You can say all you like that life is not only about money. But without money, there won’t be a meaningful life. Like it or not, we need money to survive, to live and to have a good quality of life. So, get kids used to the idea that things don’t come in $0. Let them learn to earn, spend, save and invest.
Well, before they can even think about spending, saving and investing, they need to first earn their own money! Here are 10 ways kids can earn their first dollar:
1 – Sell produce. This would be fun if you have the land area to grow some vegetables. They can learn about gardening while trying to make some money!
2 – Sell pre-loved toys at a much discounted price. Set up a mini-stand where many children or families walk pass. Make sure the toys are still in good condition and are being sold only because your children do not play with them anymore and not because it’s faulty.
3 – Set up a mini bakery stand. Few people can resist the temptation of muffins, cookies or brownies. Have fun baking with your kids and sell them to passing neighbours! And if there are still leftovers, get your children to approach neighbour’s houses and knock knock!
4 – Offer shoe-shining service to neighbours. This one you might have to let your kids approach houses nearby and knock knock, ask if they would like to pay for a shoe-shining service.
5 – Sell slime!
6 – Sell friendship bracelets or beaded jewellery.
7 – Walk small dogs. You can use the Pawshake app. Register your child as a dog-walker. This is not an active way to earn money as it depends on whether you get contacted for your service or not.
8 – Busking. If they have a talent to show, do it in public and collect some coins at the same time! It might be singing or doing simple magic tricks.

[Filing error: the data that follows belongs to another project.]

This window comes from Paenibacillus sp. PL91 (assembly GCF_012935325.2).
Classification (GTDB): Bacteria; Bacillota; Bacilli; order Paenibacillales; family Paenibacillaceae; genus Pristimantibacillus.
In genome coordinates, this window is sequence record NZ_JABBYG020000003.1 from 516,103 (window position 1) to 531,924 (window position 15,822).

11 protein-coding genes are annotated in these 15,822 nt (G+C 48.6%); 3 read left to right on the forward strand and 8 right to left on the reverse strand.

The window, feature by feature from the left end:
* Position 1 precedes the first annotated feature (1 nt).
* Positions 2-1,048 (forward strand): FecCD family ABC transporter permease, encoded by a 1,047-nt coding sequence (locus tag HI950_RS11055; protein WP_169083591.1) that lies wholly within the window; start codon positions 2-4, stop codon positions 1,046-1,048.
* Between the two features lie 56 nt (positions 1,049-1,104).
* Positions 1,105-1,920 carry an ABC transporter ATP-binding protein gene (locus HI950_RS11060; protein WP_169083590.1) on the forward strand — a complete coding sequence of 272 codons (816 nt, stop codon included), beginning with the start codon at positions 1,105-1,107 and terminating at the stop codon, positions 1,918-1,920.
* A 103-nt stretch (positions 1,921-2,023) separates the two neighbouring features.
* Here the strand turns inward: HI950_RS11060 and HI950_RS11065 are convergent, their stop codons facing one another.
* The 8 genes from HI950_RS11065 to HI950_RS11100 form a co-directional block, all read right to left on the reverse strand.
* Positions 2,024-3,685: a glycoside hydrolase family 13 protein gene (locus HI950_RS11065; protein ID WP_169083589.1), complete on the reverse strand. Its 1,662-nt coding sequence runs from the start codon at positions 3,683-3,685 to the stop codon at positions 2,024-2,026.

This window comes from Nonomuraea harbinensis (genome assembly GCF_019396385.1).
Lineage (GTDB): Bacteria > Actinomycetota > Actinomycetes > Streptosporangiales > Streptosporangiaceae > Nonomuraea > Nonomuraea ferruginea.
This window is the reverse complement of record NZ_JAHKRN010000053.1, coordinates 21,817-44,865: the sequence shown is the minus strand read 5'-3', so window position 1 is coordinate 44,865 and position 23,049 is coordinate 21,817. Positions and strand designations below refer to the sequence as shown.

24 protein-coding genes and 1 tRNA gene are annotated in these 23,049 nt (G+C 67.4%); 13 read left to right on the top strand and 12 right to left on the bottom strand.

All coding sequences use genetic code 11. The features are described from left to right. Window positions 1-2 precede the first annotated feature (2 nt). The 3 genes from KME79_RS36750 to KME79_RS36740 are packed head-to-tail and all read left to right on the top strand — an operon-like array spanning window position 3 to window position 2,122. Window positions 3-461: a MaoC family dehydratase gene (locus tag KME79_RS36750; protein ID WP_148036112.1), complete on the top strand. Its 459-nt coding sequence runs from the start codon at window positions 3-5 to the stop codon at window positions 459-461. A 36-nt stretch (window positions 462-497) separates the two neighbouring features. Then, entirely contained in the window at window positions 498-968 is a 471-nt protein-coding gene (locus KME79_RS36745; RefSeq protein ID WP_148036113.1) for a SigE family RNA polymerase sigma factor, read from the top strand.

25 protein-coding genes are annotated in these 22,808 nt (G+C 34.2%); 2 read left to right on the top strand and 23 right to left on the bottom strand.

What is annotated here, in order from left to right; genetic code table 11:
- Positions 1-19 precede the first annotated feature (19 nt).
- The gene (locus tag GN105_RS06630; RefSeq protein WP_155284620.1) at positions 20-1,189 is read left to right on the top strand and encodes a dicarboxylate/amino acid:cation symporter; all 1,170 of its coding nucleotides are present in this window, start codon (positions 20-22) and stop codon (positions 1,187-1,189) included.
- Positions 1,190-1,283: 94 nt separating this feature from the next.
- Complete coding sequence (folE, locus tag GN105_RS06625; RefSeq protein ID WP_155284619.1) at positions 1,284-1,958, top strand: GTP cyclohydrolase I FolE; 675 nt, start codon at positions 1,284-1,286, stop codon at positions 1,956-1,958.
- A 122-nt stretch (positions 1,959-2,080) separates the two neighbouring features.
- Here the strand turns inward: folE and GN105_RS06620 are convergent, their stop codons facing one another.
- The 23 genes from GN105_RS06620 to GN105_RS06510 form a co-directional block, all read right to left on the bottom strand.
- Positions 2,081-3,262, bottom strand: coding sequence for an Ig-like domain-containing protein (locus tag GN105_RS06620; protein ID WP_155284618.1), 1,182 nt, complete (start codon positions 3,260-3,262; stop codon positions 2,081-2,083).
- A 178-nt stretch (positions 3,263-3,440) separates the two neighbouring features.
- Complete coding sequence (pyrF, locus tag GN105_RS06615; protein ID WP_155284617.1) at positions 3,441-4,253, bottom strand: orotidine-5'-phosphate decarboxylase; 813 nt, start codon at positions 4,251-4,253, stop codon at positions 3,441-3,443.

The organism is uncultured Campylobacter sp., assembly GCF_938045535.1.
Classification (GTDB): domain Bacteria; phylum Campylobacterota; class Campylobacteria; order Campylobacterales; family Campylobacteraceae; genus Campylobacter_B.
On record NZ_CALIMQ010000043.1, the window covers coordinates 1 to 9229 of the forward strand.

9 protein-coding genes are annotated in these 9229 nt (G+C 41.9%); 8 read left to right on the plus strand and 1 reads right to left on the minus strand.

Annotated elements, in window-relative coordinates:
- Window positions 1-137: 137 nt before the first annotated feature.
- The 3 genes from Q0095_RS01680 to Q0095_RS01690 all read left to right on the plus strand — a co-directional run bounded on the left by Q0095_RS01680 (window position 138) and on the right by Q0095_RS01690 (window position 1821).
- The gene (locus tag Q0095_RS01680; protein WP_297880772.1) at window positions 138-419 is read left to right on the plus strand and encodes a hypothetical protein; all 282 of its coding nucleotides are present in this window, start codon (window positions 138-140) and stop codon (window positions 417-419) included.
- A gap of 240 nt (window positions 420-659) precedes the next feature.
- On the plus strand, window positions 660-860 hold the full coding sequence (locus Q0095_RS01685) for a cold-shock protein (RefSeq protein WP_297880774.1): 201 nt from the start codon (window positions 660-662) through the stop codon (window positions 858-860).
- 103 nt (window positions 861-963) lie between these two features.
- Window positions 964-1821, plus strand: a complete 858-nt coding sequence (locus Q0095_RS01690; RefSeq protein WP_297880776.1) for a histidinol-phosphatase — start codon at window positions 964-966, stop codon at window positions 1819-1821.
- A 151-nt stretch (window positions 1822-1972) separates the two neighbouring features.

9 – Decorate plain wooden photo frames and sell them.
10 – Do household chores. I’m a bit wary of what paying kids to do household chores would teach them. If you would really like to use this as a way to introduce them to “work for money”, perhaps the least you could do is to get them to do a work that is for the common good like loading the dishwasher, wiping the dining table after a family meal. It’s a big no no for me to pay kids to pick up their own toys, make their bed or clean their room because that is in itself their responsibility. In fact, household chores that benefit the whole family should also be done without money involved. We want to train them to understand that family help one another around the house.
What do all these ideas teach children?
Firstly, they teach kids to not be scared to approach potential customers.
Secondly, they teach children that before money comes in, a lot of work needs to be put into what they’re offering to the customers.
Thirdly, the longer they do something, the more they learn and hence the more efficient they become.
And one last note from me, don’t set the price of your kids’ services or products at market rate. Set a much lower price. We want to encourage buyers to support your children’s “business” and give them more confidence to keep trying.
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